Exercises

Exercice 1

Suppose that you are given information about the amount of fertilizer used on several parts of a field, in the form of a factor:

fert <- factor( c(10, 20, 50, 30, 10, 20, 10, 45) )

Starting from the factor, how would you calculate the mean amount of fertilizer used ?

Exercise 2

A

The table() function allows you to count the number of occurrences of each value in a vector ; for example :

> set.seed(3)
> data <- sample(1:10, 10, replace=T)

> table(data)
data
2 3 4 6 7 9
2 1 2 1 3 1

However, the table has ‘gaps’ in it. How could we obtain the same result, but including all numbers from 1 to 10, with a count of ‘0’ when the value does not appear in the vector ?

Side question: the tabulate() function solves part of our question here, but it is not entirely satisfactory. Why ?

B

When plotting a boxplot, the order of the groups is generally alphabetical; for example, the boxplot created by the following commands has groups A, AB, B, BA, C.

a <- runif(100)
groups <- sample( c("A", "AB", "ABC", "B", "BC", "C", "CA"), 100, replace=TRUE)
boxplot(a ~ groups)

How you can easily force a different order  (e.g. A, B, C, AB, BC, CA, ABC) ?

C

When conducting the linear regression described below, all groups are compared to the "A" group (as the intercept, chosen because it is the first group in alphabetical order). How can we force the lm function to choose group "ref" as the reference ?

set.seed(1)
data <- runif(100)
groups <- rep( c("ref", "a", "b", "c"), each=25)
summary(lm(data~groups))

Exercise 3: lists

Here is an example of a list:

> mylist <- list(name="Fred", wife="Mary", no.children=3, child.ages=c(4,7,9))

  1. How do you extract the "name" component of the lists ?
  2. Look at mylist; what is the difference between mylist[1] et mylist[[1]]?
  3. How do you extract the age of the second child of Fred ?
  4. How can you change the number of children of Fred ?
  5. How can you add a new element, the family name (e.g. Smith in this case) to mylist ?

Exercise 4: functions

  1. Write a function that calculates (and returns) the standard deviation of a vector
  2. Add a parameter (e.g. na.rm) that allows the user to specify whether to remove missing values prior to calculation
  3. Add a parameter (e.g. biased) that allows to select whether the calculated standard deviation should be biased or unbiased (cf your course notes)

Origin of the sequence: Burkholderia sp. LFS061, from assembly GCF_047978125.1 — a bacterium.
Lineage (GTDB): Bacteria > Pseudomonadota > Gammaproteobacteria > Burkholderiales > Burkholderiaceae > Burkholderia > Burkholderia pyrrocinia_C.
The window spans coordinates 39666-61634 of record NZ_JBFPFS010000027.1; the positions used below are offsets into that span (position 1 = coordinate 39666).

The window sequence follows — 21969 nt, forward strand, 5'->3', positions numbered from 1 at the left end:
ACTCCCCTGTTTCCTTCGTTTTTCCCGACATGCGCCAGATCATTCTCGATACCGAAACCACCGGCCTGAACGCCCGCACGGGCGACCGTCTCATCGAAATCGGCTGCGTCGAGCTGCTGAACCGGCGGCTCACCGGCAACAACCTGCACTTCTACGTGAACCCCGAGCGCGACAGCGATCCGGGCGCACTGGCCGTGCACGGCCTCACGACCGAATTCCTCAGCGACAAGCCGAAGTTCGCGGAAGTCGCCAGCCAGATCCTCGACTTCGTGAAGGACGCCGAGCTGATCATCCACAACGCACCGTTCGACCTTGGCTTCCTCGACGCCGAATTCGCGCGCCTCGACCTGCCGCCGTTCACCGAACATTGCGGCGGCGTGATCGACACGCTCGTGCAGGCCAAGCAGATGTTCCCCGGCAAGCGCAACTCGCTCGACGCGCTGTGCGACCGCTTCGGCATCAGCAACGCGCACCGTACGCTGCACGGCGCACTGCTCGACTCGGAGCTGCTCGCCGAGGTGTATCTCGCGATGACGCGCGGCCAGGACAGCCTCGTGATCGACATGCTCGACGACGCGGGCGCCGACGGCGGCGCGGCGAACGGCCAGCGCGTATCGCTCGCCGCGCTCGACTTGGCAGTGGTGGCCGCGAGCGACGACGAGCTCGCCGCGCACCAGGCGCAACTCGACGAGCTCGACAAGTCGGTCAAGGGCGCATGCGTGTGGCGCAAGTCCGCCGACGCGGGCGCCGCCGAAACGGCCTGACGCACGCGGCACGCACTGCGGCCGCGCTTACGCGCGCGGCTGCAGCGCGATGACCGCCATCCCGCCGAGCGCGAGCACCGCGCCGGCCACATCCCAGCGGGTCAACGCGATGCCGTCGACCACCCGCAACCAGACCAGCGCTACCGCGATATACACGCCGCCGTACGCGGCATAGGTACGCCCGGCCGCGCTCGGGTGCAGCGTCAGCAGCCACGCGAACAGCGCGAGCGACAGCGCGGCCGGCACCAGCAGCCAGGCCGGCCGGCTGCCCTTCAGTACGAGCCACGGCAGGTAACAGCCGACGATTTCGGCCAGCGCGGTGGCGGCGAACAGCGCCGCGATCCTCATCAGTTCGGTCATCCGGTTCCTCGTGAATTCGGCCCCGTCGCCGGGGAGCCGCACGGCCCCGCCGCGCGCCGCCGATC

4. Change the function so that it returns a list containing: 1) the standard deviation, 2) the value of the na.rm parameter

Exercise 5: example of simulation

In R, you can calculate the power of a Student's t test, or the number of samples required to achieve a given power using the power.t.test() function. However, the function allows you only to calculate the power in a simple case (both groups of equal size, same variance, etc)

Instead, perform simple simulations in order to estimate the power of a t-test under different circumstances.

Hint: you will likely need the functions rnorm() (for generation random normally distributed numbers), for()  (for looping over several simulations), t.test()  (for applying t-tests and extracting the p-value).



Exercise 6: a useful piece of code

Write a piece of R code that will do the following:

  • it will make a list of all the files available in a given subdirectory (e.g. "data"). Hint: use the list.files() command
  • It will loop over all these files (hint: use a for loop), and it will for each of them:
    • read the file
    • do some processing (e.g. draw a plot, calculate something, or summarize the content

As an example of files to process, you can use the data.zip file available on the Moodle website.

When this works, you can turn the code into a function, which will take one argument: the name of the directory to process.


Last modified: Friday, 15 November 2019, 8:54 AM